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Nine Questions Every VC Should Ask Before Investing in a Web3 Project

9 questions every VC should ask before investing in a Web3 project

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The Web3 space can be challenging, and it's difficult sometimes to distinguish good projects from bad. Here are the questions VCs should be asking.

Blokhaus Marketing Operations Team

So you’re one of the wave of VCs brave enough to try their luck in crypto! Congrats on getting into the space early. You might assume that crypto is similar to the traditional investment landscape, but that’s not entirely true. From anonymous developers, to what kind of wallet the founders use, crypto is unique, and asking some basic questions now might save you a lot of hassle later. This article covers some of the questions you should be asking about both blockchains and applications built on blockchains, before committing any investment.

1: Why does this product need to be built on a blockchain?

When evaluating a new investment opportunity in the crypto space, one of the most basic questions is often overlooked – Why was this product built on a blockchain in the first place? Tech founders are getting wise to the fact that a lot of VCs are speculating on the crypto space without a firm understanding of the technology. Blockchain technology is incredibly powerful, but it doesn’t make sense for every application, and if a founder can’t explain why their product needs to be built on a blockchain, rather than a standard cloud host or software download, that’s a red flag.

Consider longevity – are there convincing reasons to believe that this blockchain will still be around in ten years?

2: Why this particular blockchain?

If they do offer a convincing-sounding explanation, it’s time to dig in: Why did they choose the specific blockchain this product is built on? Or, if the product itself is a new blockchain, why does it need to exist? There are currently over 1,000 blockchains - what makes this new one unique? Additionally, not all blockchains are created equal. Is the transactions per second (TPS) high enough for the product to scale? Is the block time short enough for frictionless use of the product? And consider longevity – are there convincing reasons to believe that this blockchain will still be around in ten years?

3: How might regulation impact this project?

Longevity isn’t just a question of technology. Governments all over the world are starting to take a close look at crypto, with an eye to regulating the segment. Does the product you’re being pitched carry any regulatory baggage or face possible legal battles in the future? If it’s an older product, has it attracted legal or legislative attention already? Because the crypto space is so new, investors and users can spook easily when they hear the word ‘regulation’, so make sure you’re aware of the regulatory landscape of your potential investment and be prepared for any possible outcomes from legislative action. if you’re not familiar with how active the US government is in regulating the space already, check out what's happening with Tornado Cash.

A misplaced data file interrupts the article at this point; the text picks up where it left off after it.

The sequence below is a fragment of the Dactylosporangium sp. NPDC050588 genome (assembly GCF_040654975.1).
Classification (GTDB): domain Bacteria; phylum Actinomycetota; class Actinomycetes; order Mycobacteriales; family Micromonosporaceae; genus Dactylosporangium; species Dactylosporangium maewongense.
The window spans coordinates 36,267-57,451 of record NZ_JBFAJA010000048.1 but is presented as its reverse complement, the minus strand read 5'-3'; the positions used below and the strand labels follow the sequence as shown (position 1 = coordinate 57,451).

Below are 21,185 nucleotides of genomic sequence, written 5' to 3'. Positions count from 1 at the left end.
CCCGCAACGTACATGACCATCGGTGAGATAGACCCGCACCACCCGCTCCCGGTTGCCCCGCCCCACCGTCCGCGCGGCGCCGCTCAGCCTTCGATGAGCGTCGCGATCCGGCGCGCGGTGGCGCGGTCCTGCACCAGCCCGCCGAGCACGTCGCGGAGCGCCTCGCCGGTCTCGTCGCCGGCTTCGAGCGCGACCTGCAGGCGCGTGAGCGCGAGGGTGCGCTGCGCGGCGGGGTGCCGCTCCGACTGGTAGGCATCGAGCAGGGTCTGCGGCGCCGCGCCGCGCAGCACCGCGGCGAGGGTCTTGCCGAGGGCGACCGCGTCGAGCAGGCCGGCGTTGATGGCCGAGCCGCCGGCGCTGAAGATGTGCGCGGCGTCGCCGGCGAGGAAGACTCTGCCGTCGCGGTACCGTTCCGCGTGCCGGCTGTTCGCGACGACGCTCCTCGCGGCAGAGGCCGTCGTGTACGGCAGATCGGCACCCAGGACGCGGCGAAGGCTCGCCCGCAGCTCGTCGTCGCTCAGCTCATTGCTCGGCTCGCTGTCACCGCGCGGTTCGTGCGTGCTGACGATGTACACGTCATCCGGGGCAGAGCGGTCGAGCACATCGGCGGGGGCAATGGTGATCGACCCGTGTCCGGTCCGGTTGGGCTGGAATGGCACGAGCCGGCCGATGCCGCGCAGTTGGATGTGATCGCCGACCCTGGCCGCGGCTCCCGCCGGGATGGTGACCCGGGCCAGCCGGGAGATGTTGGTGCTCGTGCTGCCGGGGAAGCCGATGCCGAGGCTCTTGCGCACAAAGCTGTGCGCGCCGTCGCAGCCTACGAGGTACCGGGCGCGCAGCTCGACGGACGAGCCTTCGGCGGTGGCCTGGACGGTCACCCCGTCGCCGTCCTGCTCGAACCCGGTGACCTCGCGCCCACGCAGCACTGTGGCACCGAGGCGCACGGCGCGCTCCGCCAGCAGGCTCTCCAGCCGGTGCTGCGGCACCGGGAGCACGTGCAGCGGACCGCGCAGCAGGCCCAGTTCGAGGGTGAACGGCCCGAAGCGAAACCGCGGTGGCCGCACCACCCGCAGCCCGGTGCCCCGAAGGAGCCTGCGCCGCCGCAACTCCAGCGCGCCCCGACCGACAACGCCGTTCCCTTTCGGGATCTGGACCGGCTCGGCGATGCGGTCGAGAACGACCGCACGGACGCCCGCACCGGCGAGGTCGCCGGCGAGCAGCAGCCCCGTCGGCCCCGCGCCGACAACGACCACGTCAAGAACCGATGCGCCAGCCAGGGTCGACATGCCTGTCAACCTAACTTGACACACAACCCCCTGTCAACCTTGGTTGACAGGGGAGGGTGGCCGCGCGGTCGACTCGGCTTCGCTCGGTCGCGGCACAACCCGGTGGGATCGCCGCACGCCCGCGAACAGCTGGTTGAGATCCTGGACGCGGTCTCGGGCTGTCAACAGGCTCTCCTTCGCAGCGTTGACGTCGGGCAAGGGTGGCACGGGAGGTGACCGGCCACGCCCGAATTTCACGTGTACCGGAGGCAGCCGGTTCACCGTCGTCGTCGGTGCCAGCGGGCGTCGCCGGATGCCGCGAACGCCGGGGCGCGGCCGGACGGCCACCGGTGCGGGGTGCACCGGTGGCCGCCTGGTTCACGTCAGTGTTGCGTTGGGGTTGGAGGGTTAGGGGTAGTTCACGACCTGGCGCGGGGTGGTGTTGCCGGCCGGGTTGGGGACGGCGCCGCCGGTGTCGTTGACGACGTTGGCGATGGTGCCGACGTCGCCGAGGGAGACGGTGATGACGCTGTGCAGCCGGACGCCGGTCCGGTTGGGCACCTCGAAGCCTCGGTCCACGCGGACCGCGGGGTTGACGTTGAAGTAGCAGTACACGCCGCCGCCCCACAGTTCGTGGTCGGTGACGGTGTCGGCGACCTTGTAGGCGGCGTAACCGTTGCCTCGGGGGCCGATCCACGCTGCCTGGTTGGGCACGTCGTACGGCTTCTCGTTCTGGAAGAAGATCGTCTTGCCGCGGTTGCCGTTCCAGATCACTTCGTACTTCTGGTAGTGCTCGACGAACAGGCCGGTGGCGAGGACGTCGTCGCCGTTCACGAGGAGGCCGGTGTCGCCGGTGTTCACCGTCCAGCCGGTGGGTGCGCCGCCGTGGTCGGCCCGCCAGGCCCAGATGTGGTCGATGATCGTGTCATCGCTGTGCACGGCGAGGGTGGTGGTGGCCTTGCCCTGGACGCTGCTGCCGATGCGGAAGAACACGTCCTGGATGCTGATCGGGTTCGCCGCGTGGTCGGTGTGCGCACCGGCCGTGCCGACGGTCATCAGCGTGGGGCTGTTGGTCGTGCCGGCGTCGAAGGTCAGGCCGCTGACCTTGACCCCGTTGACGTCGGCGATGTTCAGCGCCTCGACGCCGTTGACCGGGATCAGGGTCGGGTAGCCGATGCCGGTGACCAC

Have the founders you're talking to done their due diligence in creating a secure product?

4: Is this product secure?

One of the most commonly-cited justifications for crypto regulation is the risk of hacks. This is not limited solely to crypto end-users. Billions of dollars were hacked from crypto protocols last year. Have the founders you're talking to done their due diligence in creating a secure product? Have they employed an outside party to audit the code? Is there any language in the contract to protect your investment in the event of an exploit? Many projects offer 'white hat' hacker rewards to encourage outside developers to try to break their updates. It might seem like an unnecessary expense, but setting up a bug bounty program is the easiest way to get regular external code audits – plus it’s free, as long as your team doesn’t release bad code.

5: Who are the competitors, and what is this project’s unique value?

So now we're looking at a safe product that makes sense on a blockchain. What’s next? It’s time to ask about competitors. Is there a product out there already which does the same thing, or serves the same user base as the product that you’re being asked to invest in? If so, this may not be the dealbreaker that it would be in traditional investing. In the crypto world, many users are loyal to a specific blockchain. This means that if the competing product is on a different blockchain, it may not be a true competitor (i.e., not one that you have to worry about). But how difficult is this product to clone? The crypto industry contains some of the best coders in the world right now, so if the entire investment thesis is built around a smart contract, it won’t be long before a competitor emerges.

6: Who is behind this project?